Mexico City • Three thoughts on the Utah Jazz’s 96-89 loss to the Orlando Magic from Salt Lake Tribune Jazz beat writer Andy Larsen.

1. Jazz can’t put the orange sphere into the orange ring

The Jazz had an effective field goal percentage of 35.4 tonight.

There have been only two worse shooting games by any NBA team all season long. One was by the Minnesota Timberwolves in the depths of their Jimmy Butler-inspired drama on Nov. 4, they had a 34.9% eFG. The very worst game all season long was by the Jazz, of course, in their 50-point loss to the Mavericks. Their eFG that night was 34.6%.

So this was only 0.8 percentage points better than that. That feels about right: the Jazz couldn’t make anything. Early on, they couldn’t make threes or jump shots. Donovan Mitchell caught a pass in the corner for a three and had no Magic player even on his side of the court, and had so much time that he even took a dribble to get himself in rhythm. He missed.

Kyle Korver, even, was 1-8 from the field. This is a traditional Korver look, and it’s pretty open for him. It wasn’t even close.

Okay, so what do you do when you’re missing threes? You go inside, take shots at the rim. But it turns out that the Jazz were horrendous at that too, shooting just 12-32 (37 percent) on shots within three feet of the rim. Derrick Favors had half of those makes, so we’ll excuse him. The rest of the Jazz, though? Making 6 layups on all of those attempts? In a whole game? It’s a just shocking performance.

It would be easier to explain the shooting away as altitude or travel-related if this hadn’t happened before, but as you saw earlier, it has. But an NBA team just can’t shoot this badly in an individual game and have a chance to win.

2. Scoring from turnovers

The loss was especially frustrating because the Magic tried their very hardest to take it for themselves, by simply just giving the Jazz the ball over and over again early in the game. The Magic had 11 (!) turnovers in the first quarter. The Jazz scored three points off of those turnovers, and 14 points in the whole period. That’s not going to get it done.

This play happened in the third quarter, but it’s a good example of what was happening. The Jazz got a steal, great! But because Favors ended up with the ball and just stopped, while no one went to get it. That let the Magic flow back on defense like it was a made basket.

“I think a lot of it is just focus, getting turnovers and sprinting to get out in transition. We just kind of stopped," Mitchell said. "We’ve done it in spurts, and in certain games, but we haven’t been able to do it on a continual basis.”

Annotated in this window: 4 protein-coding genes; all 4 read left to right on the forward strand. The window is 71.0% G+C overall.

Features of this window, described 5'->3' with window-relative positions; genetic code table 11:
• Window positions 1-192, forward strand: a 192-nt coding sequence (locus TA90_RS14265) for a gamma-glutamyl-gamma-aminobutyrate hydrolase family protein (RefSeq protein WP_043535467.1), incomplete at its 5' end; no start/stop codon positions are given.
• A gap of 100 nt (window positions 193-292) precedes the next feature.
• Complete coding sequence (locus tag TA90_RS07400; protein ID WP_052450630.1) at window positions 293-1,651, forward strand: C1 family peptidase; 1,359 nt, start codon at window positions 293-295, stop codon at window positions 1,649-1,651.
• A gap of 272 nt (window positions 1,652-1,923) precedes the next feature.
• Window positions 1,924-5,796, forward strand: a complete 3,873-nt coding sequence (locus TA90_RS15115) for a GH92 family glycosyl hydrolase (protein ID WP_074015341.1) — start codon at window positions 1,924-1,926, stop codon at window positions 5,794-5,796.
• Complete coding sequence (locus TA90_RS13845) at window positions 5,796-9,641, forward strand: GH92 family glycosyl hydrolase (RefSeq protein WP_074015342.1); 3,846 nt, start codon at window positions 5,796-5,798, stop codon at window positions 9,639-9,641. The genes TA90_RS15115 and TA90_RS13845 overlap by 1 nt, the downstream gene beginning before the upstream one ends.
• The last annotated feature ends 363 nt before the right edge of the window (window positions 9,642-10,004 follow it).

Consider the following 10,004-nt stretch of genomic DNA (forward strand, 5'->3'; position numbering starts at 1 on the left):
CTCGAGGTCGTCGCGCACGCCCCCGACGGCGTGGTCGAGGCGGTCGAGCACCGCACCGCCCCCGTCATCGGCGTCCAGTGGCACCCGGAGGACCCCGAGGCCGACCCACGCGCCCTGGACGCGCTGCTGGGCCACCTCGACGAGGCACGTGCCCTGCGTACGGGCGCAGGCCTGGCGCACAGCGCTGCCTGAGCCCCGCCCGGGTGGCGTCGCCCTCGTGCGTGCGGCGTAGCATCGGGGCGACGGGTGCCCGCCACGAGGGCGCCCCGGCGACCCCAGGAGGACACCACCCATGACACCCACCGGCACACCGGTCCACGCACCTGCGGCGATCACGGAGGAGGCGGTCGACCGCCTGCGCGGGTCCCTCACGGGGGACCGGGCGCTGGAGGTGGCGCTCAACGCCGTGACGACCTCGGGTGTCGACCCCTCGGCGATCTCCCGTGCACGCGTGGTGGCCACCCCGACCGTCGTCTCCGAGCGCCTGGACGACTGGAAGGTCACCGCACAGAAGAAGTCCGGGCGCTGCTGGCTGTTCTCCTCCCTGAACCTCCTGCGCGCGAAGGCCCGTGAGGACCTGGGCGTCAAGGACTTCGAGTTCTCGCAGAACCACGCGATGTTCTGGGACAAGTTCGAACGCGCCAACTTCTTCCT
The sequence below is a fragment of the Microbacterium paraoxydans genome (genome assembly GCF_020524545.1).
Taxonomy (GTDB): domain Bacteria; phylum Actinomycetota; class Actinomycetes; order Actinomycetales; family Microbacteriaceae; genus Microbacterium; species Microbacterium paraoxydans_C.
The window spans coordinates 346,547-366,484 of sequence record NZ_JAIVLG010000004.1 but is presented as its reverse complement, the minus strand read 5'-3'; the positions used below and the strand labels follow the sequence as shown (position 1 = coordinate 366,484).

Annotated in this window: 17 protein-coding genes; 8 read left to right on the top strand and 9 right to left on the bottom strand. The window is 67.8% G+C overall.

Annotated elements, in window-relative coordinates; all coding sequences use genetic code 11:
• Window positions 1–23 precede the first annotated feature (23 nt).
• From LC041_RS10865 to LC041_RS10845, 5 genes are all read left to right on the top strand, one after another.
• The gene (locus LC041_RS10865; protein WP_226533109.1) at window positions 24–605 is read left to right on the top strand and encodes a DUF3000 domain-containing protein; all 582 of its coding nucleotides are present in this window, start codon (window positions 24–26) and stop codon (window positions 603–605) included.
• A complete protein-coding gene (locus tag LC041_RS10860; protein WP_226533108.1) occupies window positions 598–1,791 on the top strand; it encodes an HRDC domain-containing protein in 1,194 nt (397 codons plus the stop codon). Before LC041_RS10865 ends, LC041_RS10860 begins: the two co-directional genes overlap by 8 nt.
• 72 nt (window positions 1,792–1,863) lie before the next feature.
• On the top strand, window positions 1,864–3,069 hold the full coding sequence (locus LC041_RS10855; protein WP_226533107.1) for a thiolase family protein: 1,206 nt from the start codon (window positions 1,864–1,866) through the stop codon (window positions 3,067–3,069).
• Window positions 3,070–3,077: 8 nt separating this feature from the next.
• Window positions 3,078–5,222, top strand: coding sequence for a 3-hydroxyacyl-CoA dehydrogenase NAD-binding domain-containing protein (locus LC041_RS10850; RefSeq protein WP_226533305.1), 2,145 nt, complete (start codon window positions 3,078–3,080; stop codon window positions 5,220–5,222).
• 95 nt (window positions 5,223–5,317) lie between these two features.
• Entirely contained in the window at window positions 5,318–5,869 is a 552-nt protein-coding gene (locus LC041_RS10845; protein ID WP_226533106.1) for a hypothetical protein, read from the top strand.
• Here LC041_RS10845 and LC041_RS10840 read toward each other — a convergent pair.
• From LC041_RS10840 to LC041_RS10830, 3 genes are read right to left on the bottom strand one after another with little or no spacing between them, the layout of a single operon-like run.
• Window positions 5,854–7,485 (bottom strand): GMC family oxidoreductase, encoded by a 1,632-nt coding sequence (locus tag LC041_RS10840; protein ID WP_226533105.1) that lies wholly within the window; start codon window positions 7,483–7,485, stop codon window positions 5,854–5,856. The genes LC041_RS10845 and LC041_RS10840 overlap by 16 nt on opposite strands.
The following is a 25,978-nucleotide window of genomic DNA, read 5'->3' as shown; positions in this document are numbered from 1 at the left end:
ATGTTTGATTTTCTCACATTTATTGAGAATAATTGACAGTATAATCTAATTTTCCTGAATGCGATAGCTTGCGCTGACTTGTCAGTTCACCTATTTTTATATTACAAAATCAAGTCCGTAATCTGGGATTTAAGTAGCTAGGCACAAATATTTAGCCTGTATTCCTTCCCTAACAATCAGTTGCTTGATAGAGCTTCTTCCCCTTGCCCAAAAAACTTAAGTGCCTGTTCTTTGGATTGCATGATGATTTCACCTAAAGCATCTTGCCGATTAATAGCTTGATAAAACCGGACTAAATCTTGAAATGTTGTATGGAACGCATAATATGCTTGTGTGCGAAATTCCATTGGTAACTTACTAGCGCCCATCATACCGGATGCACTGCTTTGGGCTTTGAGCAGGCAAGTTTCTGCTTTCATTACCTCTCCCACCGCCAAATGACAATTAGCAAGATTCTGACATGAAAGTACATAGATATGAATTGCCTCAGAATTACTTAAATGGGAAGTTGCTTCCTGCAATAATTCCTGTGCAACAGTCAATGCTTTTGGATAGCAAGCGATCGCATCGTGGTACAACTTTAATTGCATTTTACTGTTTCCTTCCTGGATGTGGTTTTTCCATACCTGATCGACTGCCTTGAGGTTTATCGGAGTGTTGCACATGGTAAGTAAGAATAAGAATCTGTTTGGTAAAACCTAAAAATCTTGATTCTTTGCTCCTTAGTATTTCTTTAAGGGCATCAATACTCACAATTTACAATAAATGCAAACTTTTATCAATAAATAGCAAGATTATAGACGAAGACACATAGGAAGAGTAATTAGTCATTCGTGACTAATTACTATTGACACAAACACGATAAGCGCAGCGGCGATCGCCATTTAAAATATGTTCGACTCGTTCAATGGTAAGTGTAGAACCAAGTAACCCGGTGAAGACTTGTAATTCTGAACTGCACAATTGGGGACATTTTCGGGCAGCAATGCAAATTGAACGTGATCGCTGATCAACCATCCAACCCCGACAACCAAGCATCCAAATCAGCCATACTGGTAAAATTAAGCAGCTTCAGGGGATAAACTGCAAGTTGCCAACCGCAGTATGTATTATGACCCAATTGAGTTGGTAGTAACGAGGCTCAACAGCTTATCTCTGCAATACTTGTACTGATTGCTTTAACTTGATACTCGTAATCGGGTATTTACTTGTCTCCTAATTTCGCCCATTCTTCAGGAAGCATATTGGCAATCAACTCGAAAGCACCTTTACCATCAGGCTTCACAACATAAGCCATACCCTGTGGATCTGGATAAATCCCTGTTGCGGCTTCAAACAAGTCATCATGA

This is where altitude might have played its biggest role: the Jazz seemingly didn’t want to run. But with the way Snyder managed his rotations on Saturday, giving Jazz players shorter stints, they should have been giving more of an effort to get up and down the floor.

3. The Mexico experience

Despite the loss, this trip has been the most fun I’ve had on the beat traveling with the team. Mexico City has such a fun and unique culture, and getting to experience it for even just a couple of days has been a real treat.

A couple of cool things to share. First, I went to Estadio Azteca, the site of the 1970 and 1986 World Cup finals, for the first leg of the Mexican league finals between Cruz Azul and Club America. There, 80,000 fans cheered for the two clubs from Mexico City, with back-and-forth chanting and heckling throughout. It was an experience to remember.

The world-famous Museo de Antropologia in Mexico City was fascinating, too. Mexico City was built directly on top of an ancient city: in 1978, they found the Aztec High Temple just two blocks away from the main city square, Zócalo, and in 2011 a “major ceremonial cache” was found under the Manuel Gamio plaza. The result is one of the most complete and fascinating museums I’ve ever been to, with so many interesting exhibits and artifacts.

Back to basketball: the NBA is clearly trying to establish a foothold here with these Global Games, and commissioner Adam Silver has said they intend to open a G-League franchise here.

Could it work? I think so. The G-League season is more sparse than the NBA’s, with fewer games. Therefore, the trip to Mexico should have less of an impact on the game than it did with the two NBA teams. It’s also not the worst thing in the world for the uber-fast and frenetic G-League game to have to slow down a little.

I’m a little bit skeptical about a fully-fledged NBA franchise, though. That team would be at such a travel disadvantage, but an altitude advantage. It would go like 31-10 at home and 10-31 on the road. Both games were announced sellouts, and Saturday’s was legitimate, but for Thursday’s, there were definitely pockets of empty seats. I wonder if even this city of 20 million people has the interest, or the availability, to fill an the NBA stadium 41 times a year. Maybe they would for a team they could call their own.

Regardless, this was an excellent place to host a regular season game, and it really did have a tremendous atmosphere. I look forward to when the Jazz come back here.